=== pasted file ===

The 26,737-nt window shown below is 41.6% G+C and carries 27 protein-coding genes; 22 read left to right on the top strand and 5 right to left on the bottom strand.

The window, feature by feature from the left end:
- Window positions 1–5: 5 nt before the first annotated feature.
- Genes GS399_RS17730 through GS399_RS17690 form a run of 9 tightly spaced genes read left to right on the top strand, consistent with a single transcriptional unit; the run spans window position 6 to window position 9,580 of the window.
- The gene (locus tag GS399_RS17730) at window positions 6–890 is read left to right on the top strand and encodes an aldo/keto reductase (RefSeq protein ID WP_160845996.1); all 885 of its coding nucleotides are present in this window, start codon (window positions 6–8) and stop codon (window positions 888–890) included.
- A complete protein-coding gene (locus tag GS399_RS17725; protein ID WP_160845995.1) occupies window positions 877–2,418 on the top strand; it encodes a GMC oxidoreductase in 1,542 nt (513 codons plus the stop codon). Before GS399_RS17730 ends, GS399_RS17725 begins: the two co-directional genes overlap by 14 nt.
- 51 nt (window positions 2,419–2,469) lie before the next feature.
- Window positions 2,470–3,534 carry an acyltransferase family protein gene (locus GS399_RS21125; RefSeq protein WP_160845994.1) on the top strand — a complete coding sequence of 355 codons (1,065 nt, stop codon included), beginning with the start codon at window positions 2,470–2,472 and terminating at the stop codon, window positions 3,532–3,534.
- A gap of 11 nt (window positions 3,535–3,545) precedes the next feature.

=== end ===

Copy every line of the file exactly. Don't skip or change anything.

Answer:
The 26,737-nt window shown below is 41.6% G+C and carries 27 protein-coding genes; 22 read left to right on the top strand and 5 right to left on the bottom strand.

The window, feature by feature from the left end:
- Window positions 1–5: 5 nt before the first annotated feature.
- Genes GS399_RS17730 through GS399_RS17690 form a run of 9 tightly spaced genes read left to right on the top strand, consistent with a single transcriptional unit; the run spans window position 6 to window position 9,580 of the window.
- The gene (locus tag GS399_RS17730) at window positions 6–890 is read left to right on the top strand and encodes an aldo/keto reductase (RefSeq protein ID WP_160845996.1); all 885 of its coding nucleotides are present in this window, start codon (window positions 6–8) and stop codon (window positions 888–890) included.
- A complete protein-coding gene (locus tag GS399_RS17725; protein ID WP_160845995.1) occupies window positions 877–2,418 on the top strand; it encodes a GMC oxidoreductase in 1,542 nt (513 codons plus the stop codon). Before GS399_RS17730 ends, GS399_RS17725 begins: the two co-directional genes overlap by 14 nt.
- 51 nt (window positions 2,419–2,469) lie before the next feature.
- Window positions 2,470–3,534 carry an acyltransferase family protein gene (locus GS399_RS21125; RefSeq protein WP_160845994.1) on the top strand — a complete coding sequence of 355 codons (1,065 nt, stop codon included), beginning with the start codon at window positions 2,470–2,472 and terminating at the stop codon, window positions 3,532–3,534.
- A gap of 11 nt (window positions 3,535–3,545) precedes the next feature.